According to IEC 60099-8, energy ratings of MO varistors are tested with a lightning discharge test to verify repetitive charge transfer rating or Qrs. Moreover, in the highly unlikely event of EGLA failure, the series gap must withstand switching overvoltages of the system in order to be able to re-energize the transmission line. For this purpose, switching withstand tests on gaps are performed with a shorted SVU and under wet conditions to verify that the transmission line can continue to be operated, even with a failed EGLA. Fig. 7 shows where the EGLA’s operational area is located, between the lightning and switching levels of a system.
Dimensioning of the EGLA gap relates specifically to lightning and switching voltages. Maximum gap distance is limited by minimum lightning impulse flashover voltage of the insulators while minimum gap distance is limited by the transmission line’s maximum switching impulse withstand voltage.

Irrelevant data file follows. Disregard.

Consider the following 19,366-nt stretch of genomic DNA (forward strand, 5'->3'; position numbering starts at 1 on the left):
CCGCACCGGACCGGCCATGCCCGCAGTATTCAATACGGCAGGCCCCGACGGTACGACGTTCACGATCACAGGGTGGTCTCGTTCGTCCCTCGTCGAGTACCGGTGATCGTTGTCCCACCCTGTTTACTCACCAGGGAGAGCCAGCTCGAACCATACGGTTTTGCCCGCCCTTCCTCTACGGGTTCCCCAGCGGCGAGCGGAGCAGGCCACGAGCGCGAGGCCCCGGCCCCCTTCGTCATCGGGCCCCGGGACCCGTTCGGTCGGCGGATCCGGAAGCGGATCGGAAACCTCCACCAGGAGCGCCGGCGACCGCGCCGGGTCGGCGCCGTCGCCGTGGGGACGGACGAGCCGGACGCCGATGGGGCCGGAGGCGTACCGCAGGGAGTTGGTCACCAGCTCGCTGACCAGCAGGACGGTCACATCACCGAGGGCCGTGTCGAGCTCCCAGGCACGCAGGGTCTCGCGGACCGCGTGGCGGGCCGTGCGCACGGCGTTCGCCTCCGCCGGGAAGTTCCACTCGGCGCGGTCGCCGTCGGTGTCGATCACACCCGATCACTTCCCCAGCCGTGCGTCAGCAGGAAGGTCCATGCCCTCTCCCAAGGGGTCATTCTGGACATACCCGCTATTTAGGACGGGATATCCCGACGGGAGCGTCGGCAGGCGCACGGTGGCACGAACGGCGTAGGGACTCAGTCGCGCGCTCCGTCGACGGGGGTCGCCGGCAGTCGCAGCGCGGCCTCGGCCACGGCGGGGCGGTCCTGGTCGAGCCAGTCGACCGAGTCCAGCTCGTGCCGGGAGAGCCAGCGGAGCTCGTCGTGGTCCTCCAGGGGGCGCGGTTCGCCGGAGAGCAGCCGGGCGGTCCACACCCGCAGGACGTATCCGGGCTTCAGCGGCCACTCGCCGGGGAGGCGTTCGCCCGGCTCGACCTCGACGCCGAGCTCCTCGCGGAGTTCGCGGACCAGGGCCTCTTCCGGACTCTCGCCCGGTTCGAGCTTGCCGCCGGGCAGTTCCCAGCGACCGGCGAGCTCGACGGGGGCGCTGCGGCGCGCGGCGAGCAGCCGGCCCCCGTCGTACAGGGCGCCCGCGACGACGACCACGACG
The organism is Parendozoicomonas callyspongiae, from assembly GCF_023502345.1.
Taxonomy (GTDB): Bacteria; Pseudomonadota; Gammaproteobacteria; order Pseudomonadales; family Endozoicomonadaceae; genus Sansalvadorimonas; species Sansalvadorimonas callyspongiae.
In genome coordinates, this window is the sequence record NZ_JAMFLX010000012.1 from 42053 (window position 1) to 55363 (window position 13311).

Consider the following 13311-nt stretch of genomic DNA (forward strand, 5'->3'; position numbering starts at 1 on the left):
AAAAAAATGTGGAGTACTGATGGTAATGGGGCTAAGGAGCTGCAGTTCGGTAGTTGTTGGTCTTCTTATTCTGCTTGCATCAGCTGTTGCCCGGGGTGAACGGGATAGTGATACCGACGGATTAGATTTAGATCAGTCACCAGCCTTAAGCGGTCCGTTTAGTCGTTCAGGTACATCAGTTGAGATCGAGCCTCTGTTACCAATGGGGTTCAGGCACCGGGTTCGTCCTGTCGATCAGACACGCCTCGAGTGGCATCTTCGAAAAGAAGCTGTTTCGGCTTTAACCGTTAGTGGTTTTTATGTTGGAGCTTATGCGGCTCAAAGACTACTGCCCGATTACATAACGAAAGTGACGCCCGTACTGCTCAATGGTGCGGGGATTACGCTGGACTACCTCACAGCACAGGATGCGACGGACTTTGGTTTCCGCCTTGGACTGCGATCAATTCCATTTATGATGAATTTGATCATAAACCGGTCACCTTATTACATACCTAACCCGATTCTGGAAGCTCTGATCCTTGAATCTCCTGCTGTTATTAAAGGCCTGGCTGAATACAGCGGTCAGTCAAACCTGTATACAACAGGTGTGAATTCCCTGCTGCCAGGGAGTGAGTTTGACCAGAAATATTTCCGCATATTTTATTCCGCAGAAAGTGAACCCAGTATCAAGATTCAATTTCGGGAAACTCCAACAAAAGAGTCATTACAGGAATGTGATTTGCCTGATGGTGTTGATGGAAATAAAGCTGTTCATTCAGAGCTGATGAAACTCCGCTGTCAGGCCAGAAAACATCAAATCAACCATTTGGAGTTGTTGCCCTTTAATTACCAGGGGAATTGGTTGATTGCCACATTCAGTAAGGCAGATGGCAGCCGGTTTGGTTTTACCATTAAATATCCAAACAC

Reduction in insulator string length and consequently tower height can best be achieved using EGLAs due to their relatively compact design compared to NGLAs. Moreover, since an EGLA is not continuously energized, its SVU requires less volume of MO varistors, which is an advantage in terms of lower weight as well as less work needed to install and maintain. Furthermore, the substantial reduction in material allows for a more compact size as well as better integration on the tower along with a wider range of installation options. An NGLA, by contrast, is of much larger size due to its disconnector and associated ground lead. This risks short-circuiting subjacent phases on the tower if falling to ground during an arrester overload (i.e. triggering of the disconnector).